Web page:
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How to improve disaster recovery preparedness

Rachel Dines | Jan. 19, 2012
If you woke up tomorrow and ran a marathon, how would you fare? It's highly doubtful that you would successfully run the 26.2 miles without months of training, drills, and exercises.

9. Learn From Your Mistakes

The point of running DR exercises is to find potential barriers to recovery while in a controlled environment. If you aren't encountering problems during your exercises and tests, it's more than likely you aren't looking hard enough, aren't testing thoroughly enough, or you have designed scenarios for recovery that are too simple. When you complete exercises and tests and you have identified problem areas, use what you have learned to update plans and create best practice documents.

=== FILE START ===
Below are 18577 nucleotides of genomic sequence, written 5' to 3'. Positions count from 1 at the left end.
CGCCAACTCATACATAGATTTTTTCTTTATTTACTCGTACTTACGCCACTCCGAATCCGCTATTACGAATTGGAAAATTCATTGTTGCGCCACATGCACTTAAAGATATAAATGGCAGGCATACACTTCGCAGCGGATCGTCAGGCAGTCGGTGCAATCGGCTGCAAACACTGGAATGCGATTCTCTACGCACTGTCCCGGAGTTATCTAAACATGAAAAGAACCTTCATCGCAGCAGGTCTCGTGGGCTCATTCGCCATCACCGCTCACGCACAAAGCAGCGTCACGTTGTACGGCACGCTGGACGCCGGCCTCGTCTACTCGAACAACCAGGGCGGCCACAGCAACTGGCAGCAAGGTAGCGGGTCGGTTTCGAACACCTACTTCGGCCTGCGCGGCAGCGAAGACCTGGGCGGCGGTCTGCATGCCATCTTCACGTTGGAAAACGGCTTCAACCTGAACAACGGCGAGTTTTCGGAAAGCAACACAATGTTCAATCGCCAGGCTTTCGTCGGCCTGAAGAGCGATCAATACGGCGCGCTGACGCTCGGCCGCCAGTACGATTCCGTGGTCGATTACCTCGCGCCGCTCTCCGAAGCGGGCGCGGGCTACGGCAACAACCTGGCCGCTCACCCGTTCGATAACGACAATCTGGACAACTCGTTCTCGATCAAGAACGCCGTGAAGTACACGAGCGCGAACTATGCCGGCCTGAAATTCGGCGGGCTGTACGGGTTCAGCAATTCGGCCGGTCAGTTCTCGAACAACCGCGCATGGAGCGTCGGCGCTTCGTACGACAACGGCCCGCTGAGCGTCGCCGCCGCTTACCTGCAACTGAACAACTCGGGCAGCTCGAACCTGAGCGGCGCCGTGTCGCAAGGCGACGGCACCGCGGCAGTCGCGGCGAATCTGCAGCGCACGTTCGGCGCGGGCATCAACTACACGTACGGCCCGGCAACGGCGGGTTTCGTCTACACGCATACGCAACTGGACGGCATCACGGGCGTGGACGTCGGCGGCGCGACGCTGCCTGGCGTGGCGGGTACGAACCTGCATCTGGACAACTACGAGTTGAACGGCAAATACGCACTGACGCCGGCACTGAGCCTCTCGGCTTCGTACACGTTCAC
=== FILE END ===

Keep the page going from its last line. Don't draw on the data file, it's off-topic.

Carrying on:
10. Report Results to Stakeholders

If your organization has recently made significant investments in improving preparedness, most likely executives and other business stakeholders want to know what the return is on their investment -- how prepared are you? Reporting exercise and test results regularly and in a timely fashion gives executives and business leaders visibility into your DR program. Remember that the results are not pass/fail but should detail aspects of recovery that went well and areas for improvement.

Rachel Dines is an analyst at Forrester Research, where she serves Infrastructure & Operations professionals.

 

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